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Eye Test May Detect Alzheimer’s

Posted by Ilena Di Toro | Posted on September 25, 2018

Alzheimer’s Disease is a disease that is arguably more scary than cancer or cataracts. As bad as it is to get cancer or cataracts, there are treatments available with high success rates for both diseases. While there are drug therapies available for those with Alzheimer’s, most of them only work in the early to moderate stages of the disease.

Like most diseases, the earlier Alzheimer’s is detected, the sooner treatments can begin. Yet, unlike most diseases, there is no blood test or biopsy to definitively diagnose Alzheimer’s Disease. Research done at the University of Minnesota Center for Drug Design saw that both mice and people with early stages of Alzheimer’s Disease had clumps of a protein called A-beta on the retina. These proteins scatter light differently than other kinds of cells. A special camera, which was developed for this study, was able to detect these proteins. Over time the A-beta grows and get deposited in the brain as plaque and Alzheimer’s Disease develops. Researchers believe that this can be used to detect the disease at its earliest stages – before any memory or behavioral changes are noticeable.

Another study involving eyes and Alzheimer’s was done in the UK. This study investigated the retina and it was found that persons with thinner retinas were more likely to have problems with memory and reasoning. Researchers looked at the retinal nerve fibre layer (RNFL) of people between the ages of 40 and 69 by using optical coherence tomography (OCT). Participants were tested on memory, reaction time and reasoning and those with the thinnest RNFL were more likely to fail one or more of the tests. In addition, these persons who have a thin RNFL were more likely to score worse in the follow up tests that were given three years later.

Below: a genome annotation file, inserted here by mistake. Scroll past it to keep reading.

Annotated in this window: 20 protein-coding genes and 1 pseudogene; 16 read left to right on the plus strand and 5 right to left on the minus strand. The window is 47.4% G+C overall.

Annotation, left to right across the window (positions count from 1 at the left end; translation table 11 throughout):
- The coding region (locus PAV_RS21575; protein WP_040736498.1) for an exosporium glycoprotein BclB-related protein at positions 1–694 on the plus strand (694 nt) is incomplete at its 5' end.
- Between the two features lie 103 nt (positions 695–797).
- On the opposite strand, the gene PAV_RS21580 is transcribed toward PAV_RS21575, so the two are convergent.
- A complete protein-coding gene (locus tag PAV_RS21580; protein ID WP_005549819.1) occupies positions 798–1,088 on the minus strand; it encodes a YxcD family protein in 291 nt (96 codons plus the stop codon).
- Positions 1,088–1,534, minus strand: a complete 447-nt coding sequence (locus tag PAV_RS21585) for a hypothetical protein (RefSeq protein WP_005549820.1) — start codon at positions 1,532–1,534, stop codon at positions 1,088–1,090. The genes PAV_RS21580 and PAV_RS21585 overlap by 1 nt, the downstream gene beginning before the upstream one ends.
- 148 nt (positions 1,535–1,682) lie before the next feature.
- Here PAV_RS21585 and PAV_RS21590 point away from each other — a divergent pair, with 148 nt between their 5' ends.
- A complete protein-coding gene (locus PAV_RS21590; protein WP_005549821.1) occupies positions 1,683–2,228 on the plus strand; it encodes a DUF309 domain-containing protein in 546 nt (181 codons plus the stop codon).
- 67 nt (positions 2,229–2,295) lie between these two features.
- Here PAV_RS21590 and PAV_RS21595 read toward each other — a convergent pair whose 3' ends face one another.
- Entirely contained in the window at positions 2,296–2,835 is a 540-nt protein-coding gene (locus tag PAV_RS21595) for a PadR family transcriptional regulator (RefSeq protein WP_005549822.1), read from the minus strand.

One of the researchers in the UK study, Paul Foster, from the University College London Institute of Ophthalmology, said that OCT tests can be used to identify those at high risk of developing Alzheimer’s, so they can start treatments sooner. “(By) targeting people in the earlier stages,” said Foster, “It should be possible to design better clinical trials for treatments that make a real difference and improve people’s lives.”

Both of these studies show that the retina is a possible bellwether for Alzheimer’s. The promise of low cost and non-invasive ways to screen for the disease, like OCT, is encouraging. It has been said that eyes are the window of the soul. Now it looks like they can be a window for Alzheimer’s diagnosis and monitoring.


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